No one will pay attention to your big idea if you’ve missed something little.
Have you ever slaved over a presentation only to have an executive say, This is pretty good, but did you think about X? If you could slap your head, you would, but instead you say something like, We did think about that, but we could look at it again.” It’s awkward.
But you know what’s more awkward? That the CEO just handed off your presentation to the board without knowing it’s got a hole in it.
Get to Know the Unknown Unknowns
It was Donald Rumsfeld, George W. Bush’s Secretary of Defense during the Iraq war that cautioned about “unknown unknowns.” Too bad he didn’t have a good checklist. Or a history book.
Look at It Upside Down
It’s essential to have a tool for making sure you haven’t forgotten something, something that reminds you to look at your idea from every angle. A great Chicago architect, Mark DeWalt, checked his designs by looking at the drawings upside down. He said it never failed to reveal an error or an opportunity for improvement.
But what can you use in management? Click through the one-screen General Manager’s Index of Terms. There’s never been a usable master checklist for management issues before.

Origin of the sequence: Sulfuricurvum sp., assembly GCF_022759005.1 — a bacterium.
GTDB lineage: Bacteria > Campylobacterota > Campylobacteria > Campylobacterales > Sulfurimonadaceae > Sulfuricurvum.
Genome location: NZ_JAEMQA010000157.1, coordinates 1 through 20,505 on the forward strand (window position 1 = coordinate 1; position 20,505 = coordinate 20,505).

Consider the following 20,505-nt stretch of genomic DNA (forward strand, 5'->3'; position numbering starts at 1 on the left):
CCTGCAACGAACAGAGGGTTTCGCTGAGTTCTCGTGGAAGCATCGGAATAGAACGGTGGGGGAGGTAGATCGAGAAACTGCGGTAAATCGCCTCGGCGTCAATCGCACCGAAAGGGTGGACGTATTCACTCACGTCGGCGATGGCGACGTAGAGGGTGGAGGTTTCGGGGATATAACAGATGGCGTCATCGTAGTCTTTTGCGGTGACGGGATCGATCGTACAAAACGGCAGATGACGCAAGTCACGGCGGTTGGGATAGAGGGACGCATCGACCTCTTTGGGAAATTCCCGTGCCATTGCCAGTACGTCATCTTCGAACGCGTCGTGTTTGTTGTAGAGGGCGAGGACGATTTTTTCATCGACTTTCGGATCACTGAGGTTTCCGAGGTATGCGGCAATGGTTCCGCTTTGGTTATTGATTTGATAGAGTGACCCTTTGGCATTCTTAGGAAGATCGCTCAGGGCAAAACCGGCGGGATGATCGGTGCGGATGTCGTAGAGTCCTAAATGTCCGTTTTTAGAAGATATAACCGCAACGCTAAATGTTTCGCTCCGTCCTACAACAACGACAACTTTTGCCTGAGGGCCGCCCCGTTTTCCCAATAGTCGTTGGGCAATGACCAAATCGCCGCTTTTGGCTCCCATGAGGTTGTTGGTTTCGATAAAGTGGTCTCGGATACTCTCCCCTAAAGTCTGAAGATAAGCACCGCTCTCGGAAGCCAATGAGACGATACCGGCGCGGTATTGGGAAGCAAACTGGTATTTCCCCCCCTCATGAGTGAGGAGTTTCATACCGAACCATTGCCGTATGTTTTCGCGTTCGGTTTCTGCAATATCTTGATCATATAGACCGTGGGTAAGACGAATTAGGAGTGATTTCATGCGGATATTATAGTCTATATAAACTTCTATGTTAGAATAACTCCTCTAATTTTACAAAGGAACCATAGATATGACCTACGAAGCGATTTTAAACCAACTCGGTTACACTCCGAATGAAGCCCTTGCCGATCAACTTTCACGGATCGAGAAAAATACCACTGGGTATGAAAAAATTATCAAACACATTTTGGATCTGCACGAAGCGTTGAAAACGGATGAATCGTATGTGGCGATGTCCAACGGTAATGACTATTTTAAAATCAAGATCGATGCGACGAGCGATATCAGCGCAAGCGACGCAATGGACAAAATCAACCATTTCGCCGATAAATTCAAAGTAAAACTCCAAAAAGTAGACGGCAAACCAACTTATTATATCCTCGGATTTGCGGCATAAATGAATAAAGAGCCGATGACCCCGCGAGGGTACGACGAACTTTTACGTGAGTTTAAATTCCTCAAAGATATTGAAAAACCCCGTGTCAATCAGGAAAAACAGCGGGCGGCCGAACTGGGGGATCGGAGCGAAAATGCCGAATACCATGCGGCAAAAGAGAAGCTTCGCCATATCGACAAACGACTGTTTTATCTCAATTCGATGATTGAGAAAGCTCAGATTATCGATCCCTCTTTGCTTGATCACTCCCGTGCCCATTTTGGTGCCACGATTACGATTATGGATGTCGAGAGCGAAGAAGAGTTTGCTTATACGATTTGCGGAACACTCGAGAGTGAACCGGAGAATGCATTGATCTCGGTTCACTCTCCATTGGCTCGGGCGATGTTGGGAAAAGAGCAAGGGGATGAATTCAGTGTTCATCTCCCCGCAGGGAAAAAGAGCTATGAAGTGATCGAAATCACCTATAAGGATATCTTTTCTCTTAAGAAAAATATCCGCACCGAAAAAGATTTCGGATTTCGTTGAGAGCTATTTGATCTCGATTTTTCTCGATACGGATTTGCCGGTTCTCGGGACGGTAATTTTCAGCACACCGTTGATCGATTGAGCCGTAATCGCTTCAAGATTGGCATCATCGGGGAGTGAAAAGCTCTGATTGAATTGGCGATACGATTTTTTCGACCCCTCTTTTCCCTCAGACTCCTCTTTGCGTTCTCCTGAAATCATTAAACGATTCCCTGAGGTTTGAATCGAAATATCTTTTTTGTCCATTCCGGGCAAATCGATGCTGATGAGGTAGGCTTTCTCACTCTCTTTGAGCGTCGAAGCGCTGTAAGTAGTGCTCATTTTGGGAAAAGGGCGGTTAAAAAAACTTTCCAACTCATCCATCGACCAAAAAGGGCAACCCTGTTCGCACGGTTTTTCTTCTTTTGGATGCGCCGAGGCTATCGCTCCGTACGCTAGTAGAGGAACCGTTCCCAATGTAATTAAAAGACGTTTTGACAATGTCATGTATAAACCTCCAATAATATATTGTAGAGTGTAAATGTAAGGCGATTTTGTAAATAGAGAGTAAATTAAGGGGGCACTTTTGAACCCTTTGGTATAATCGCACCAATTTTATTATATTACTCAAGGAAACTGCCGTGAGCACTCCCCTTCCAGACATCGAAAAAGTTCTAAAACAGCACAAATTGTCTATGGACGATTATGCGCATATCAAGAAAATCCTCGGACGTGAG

Get on the Same Page. The Correct One.
I know what you’re thinking. It’s really boring to go over a big checklist every time you present something important. Yes, it is. But you know what’s not boring? Giving your boss a report that’s got a fatal error in it.
Click through the entire Index. (For a physical checklist, use the Management Self-Assessment in the GM’s Toolkit.) Do it with your team. You’ll learn right away whether you think about things in the same way (you don’t).
A Reputation for Solid Information
Mastering the unknown unknowns will earn you a reputation for ideas and information that are rock-solid. So don’t hand your presentation to the CEO with your fingers crossed that it’s not missing something. Instead, do your homework, so you and the CEO can be confident the board discussion is a lively exploration of your big idea—not a disappointed lecture on a detail.